I've been hearing about Chuwattana since the very beginning of my Muay Thai life. They call it a "champion factory," full of high-level Thais holding titles from all the big-name stadia. It's a city-gym hidden away in a corner of Bangkok's historic Chinatown district, near the bars, clubs, and brothels that sections of Bangkok are notorious for. My own Kiatphonthip trainer Gong, a former champion himself, was a Chuwattana fighter in his early 20s, a time when, by his own admission, he was a less-than-perfect "bad boy," whatever that means in a Muay Thai context. Chuwattana is highly respected among most Thai fighters and top foreign contenders, but so far has not made it to the prominent consciousness of foreign Muay Thai tourists.
It's not surprising Chuwattana has a relatively low population of foreign fighters—there's no website and it's incredibly hard to find. You have to be a bit intrepid and adventurous even to locate the gym in the first place. I found a website with instructions on how to find it, illustrative pictures included, but still my Canadian friend Jordon and I manage to get ourselves lost in the twisting back alleys of Bangkok's Chinatown. We follow the lead of a pixie-like local girl, too excited about showing the foreigners where the gym is to heed her mother's commands to stay put in their corner yarn shop.
"Here it is! Come here!" she squeals, pointing into an unassuming, unmarked doorway. We step through the door and enter a short "hall o' champions" featuring larger-than-life posters of four of Chuwattana's past and present title-holders.
"Hey!" I nudge Jordon and point to a poster of the massively-belted champion Lamsongkram Chuwattana, "I know that guy! That's Lam. He's one of the trainers I met at Tiger a couple months ago. But… he doesn't look like this in real life anymore." In the Chuwattana poster, Lam is a clean-cut fighter weighed down with a pile of belts. The Lam I met at Tiger looked like a funky Thai hippie with a bunch of tattoos and long-ass hair covered by a bandana all the time, thus earning him the nickname "Pirate."
As soon as we enter the training space, I spot one of the other champion poster boys across the mats. It's Jomthong Chuwattana, in the flesh. He still looks like his poster-self, maybe because he's still training at Chuwattana, not a casualty of the island life in Phuket like his fighter-brother Lam. Jomthong is lightly hitting a bag, surrounded in training by a half dozen other Thai fighters, all seeming to be over 18. Well, they look like they're adult men, but the way they pull pranks on each other for the duration of this session makes me wonder.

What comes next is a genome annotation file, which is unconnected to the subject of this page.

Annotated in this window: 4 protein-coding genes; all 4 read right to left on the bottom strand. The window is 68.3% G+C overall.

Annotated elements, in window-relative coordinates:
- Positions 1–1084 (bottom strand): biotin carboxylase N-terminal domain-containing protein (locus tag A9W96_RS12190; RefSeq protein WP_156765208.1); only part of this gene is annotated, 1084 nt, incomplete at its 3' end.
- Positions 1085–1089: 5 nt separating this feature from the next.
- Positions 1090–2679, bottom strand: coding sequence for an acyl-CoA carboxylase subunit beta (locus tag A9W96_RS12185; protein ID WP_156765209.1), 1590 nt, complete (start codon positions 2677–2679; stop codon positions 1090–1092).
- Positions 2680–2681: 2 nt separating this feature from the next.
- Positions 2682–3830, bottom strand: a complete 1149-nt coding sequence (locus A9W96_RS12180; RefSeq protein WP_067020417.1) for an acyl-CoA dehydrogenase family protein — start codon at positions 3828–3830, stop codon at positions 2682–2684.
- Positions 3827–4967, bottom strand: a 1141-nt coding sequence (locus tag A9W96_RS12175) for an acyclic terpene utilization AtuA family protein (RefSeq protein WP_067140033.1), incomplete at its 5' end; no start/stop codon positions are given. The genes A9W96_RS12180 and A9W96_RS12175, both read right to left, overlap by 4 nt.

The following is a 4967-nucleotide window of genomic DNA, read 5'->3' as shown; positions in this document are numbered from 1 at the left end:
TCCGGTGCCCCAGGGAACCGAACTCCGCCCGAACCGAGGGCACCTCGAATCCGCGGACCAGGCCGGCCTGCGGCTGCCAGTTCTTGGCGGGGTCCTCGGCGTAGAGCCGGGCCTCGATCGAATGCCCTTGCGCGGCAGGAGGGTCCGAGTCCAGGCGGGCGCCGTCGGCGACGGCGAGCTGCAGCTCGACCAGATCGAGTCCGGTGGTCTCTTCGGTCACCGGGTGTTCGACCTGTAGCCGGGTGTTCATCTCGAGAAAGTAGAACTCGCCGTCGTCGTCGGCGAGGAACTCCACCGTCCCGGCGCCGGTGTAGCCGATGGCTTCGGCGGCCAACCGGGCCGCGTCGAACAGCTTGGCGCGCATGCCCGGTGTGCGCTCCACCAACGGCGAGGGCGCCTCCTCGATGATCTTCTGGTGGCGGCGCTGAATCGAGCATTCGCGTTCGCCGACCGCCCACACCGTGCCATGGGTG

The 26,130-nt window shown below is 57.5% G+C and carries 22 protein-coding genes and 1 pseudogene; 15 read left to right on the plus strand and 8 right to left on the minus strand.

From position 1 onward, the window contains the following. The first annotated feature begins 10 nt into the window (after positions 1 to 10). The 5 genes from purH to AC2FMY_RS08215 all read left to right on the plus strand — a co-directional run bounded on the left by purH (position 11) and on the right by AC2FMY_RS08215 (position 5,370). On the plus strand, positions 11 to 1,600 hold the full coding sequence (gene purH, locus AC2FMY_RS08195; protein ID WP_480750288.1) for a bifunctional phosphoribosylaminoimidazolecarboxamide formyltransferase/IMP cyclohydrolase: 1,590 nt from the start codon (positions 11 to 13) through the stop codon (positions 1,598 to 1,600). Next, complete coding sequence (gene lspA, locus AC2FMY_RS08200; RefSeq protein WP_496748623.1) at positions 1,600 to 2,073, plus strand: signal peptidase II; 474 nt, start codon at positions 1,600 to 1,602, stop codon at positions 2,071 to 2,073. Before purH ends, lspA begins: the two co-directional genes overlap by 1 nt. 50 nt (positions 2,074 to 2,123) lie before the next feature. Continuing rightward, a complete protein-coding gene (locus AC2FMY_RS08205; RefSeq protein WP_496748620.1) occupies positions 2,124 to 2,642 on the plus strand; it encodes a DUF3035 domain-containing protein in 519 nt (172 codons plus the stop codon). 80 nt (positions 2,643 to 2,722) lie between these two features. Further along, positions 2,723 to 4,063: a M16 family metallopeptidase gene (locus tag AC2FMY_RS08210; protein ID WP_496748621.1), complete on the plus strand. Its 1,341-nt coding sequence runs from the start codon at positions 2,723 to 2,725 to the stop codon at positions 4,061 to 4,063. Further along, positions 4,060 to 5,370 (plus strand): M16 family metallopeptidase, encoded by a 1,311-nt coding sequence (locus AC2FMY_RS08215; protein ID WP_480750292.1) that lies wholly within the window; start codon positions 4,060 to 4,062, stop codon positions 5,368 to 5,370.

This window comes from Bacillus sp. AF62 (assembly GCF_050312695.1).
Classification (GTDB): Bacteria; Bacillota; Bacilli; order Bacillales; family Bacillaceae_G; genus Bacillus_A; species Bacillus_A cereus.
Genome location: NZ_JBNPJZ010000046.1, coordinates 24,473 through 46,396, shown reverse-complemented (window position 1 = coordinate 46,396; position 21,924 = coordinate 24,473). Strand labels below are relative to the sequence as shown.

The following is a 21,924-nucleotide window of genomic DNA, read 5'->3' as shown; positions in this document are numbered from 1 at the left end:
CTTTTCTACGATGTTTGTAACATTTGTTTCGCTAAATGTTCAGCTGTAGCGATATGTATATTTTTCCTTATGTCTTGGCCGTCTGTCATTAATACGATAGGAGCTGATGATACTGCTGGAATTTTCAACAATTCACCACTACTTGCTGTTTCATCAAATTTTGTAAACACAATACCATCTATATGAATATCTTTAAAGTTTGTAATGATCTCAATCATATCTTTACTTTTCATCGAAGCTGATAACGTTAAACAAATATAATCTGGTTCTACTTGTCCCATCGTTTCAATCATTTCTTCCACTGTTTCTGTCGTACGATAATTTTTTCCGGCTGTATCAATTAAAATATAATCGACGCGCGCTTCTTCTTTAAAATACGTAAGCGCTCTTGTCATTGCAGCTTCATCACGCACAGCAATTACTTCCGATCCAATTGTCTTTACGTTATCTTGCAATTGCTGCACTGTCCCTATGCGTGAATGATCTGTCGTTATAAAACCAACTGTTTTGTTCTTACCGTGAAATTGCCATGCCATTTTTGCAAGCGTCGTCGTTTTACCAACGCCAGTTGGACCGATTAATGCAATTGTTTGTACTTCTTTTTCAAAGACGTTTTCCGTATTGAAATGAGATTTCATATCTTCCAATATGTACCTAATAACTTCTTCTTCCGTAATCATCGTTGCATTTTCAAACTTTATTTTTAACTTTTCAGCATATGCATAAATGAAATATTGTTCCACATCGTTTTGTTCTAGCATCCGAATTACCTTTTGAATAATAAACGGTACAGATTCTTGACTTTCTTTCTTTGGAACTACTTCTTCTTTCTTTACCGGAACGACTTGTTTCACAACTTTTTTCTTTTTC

My friend Jordon pays for his lesson and starts training with the rest of the group. He joins the opening activities of skipping rope, wrapping, and shadowboxing. Once on a bag, he practices his kicks. Resident champion fighter Jomthong drifts over to Jordon's side, folds his arms, and studies Jordon's technique. Any natural optimism Jordon might have had that Jomthong was satisfied with his kicks is quickly squashed when Jomthong waves his hands and says, "No no no!" He scoots Jordon out of the way and calls over another Thai fighter, who steps in to demonstrate proper form. Jomthong points out the differences between the form of the professional, and Jordon's clumsy beginner kicks. Jordon then kicks a few times to Jomthong's satisfaction, and the champion walks away smiling, having helped another beginner be just a little less lousy.
Halfway through the session, a few of the Thai boys set up a bench in the middle of the gym for some sort of soap-and-water bath for one of the fighters. Three of them soap up and rub down a fourth, rinsing him off with buckets of water that splash freely onto the concrete floor.
I ask one of the trainers what they're doing, but the only explanation he gives is, "The kid is fighting soon."
One of the fighters doing the washing notices I'm watching the whole process, and mischievously sticks his hand down the shorts of the guy on the bath-bench.
"Stop! Stop!" he yells, squirming to push his friend's hand away. "There's a girl watching!"
The washing process is oddly hypnotic, but I turn away so as not to come off as a creeper.
Jordon, meanwhile, is hitting pads held by a friendly, middle-aged trainer with a portrait of an older Thai couple tattooed on his shoulder. Maybe they're his parents.